The Power of Pull: How Small Moves, Smartly Made, Can Set Big Things in Motion by John Hagel III, John Seely Brown, and Lang Davison (Perseus, 2010)
Why can’t big organizations innovate?
Why can’t large established organizations become as good at game-changing innovation as they have been at disciplined execution?
Instead of innovation and organizational learning being the responsibility of a few courageous individuals or departments, why doesn’t innovation become an organization-wide capability, a part of the firm’s DNA?
An exciting new book, The Power of Pull, gives us the answers.
The World of Push
Established organizations, by and large, live in the world of traditional management—the world of push. The world of push is a world of telling people what to do and assuming that they will respond. Management forecasts demand and tells employees what to produce. Then based on those forecasts, management organizes the resources to make sure the firm’s people and resources are in the right place at the right time to meet the demand in the most efficient fashion. Management then communicates to the mass market of customers with messages that induce them to buy the firm’s products.
This way of managing is even supported by the orthodox economic theory of the firm. The rationale of firm is that the firm exists in order to reduce transaction costs of different parts of the firm. The object of traditional management thus becomes further reduction in costs.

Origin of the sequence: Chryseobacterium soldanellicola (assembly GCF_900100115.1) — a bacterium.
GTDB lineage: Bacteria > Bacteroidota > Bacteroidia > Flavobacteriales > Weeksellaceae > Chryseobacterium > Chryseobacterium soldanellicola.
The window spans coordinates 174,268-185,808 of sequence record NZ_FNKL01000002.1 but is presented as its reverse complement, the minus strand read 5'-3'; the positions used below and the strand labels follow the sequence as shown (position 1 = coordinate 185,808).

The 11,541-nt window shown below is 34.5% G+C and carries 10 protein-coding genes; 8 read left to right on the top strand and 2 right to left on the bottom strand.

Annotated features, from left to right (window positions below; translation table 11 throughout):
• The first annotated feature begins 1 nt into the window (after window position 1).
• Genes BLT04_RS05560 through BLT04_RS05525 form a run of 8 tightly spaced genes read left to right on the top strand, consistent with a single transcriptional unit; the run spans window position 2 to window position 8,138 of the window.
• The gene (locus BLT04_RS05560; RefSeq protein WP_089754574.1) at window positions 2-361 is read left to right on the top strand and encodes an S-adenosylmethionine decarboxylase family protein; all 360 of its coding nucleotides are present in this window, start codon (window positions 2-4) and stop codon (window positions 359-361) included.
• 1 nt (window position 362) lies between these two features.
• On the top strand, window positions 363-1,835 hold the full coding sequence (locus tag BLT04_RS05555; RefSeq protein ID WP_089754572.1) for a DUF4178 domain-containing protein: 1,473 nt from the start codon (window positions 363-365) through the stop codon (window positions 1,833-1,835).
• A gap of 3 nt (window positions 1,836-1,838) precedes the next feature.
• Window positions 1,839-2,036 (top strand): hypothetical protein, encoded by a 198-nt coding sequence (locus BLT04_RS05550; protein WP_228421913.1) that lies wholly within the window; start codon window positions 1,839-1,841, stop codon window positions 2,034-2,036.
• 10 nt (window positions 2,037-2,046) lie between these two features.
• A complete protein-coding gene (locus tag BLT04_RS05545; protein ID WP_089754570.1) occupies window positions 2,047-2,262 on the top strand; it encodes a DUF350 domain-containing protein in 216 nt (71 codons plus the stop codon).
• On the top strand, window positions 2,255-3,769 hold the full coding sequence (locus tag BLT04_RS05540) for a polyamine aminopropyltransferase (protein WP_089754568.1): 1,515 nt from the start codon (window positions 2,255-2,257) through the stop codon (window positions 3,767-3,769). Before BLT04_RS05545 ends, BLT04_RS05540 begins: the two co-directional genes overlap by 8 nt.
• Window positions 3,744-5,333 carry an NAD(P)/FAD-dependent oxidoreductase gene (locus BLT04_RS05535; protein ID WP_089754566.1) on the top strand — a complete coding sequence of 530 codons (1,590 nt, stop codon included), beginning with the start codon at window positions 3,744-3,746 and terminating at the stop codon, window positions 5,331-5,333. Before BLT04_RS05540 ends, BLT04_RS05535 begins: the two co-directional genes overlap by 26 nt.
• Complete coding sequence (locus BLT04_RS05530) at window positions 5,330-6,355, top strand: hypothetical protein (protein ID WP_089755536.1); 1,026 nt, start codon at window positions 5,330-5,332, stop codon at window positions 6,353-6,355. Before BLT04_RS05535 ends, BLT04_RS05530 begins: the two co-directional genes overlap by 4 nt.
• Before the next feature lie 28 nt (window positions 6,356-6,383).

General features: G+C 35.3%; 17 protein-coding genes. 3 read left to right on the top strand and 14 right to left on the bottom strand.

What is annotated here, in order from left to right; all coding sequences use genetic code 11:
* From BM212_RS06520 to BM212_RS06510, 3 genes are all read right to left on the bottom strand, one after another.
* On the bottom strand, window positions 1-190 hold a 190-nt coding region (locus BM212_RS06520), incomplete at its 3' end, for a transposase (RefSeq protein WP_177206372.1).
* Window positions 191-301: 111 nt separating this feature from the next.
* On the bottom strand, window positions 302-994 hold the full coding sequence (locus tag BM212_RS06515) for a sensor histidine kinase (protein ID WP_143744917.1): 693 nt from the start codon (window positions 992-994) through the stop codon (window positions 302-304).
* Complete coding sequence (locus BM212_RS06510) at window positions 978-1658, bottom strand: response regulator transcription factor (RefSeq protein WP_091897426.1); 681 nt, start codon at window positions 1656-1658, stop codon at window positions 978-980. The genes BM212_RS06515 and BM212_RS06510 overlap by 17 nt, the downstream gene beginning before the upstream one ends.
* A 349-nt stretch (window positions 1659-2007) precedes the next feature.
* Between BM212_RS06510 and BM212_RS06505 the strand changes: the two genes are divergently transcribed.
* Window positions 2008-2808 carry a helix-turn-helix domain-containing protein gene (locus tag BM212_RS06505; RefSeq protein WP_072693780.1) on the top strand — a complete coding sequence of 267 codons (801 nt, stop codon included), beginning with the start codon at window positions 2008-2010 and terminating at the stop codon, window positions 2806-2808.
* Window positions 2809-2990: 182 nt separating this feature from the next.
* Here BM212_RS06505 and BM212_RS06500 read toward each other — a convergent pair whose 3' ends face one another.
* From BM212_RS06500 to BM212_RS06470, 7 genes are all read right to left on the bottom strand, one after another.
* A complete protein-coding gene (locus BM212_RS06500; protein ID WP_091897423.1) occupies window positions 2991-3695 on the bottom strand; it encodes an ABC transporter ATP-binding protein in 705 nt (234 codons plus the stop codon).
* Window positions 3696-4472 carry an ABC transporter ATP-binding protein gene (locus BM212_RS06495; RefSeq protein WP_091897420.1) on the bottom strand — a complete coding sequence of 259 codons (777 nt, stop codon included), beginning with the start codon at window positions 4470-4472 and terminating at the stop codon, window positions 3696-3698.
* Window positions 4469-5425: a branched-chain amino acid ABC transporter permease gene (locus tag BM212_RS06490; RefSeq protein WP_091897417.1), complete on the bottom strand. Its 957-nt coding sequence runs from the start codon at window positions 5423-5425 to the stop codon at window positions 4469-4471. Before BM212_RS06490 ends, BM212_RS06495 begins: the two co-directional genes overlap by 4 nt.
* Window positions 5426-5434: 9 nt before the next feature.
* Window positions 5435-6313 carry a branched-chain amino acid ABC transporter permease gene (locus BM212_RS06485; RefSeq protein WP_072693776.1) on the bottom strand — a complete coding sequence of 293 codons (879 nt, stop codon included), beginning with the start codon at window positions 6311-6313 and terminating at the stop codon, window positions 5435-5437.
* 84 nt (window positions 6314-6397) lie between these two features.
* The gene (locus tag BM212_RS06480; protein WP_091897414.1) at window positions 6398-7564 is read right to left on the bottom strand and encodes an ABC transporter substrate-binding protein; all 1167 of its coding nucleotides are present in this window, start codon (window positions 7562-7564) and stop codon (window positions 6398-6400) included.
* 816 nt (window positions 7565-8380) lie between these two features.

The problem? As The Power of Pull, shows, this way of managing doesn’t work any more. It’s not just broken. It’s badly broken.
Traditional management is broken
The evidence? The Power of Pull summarizes the startling results of a study of some 20,000 US firms:
· The economy-wide return on assets (ROA) in the US has—remarkably—fallen to nearly one-quarter of 1965 levels, even as asset intensity has dropped by 40 percent.
· Labor productivity has steadily improved, but with global competition and the shift in power from sellers to buyers, the gains from productivity gains have been mainly captured by consumers and creative talent.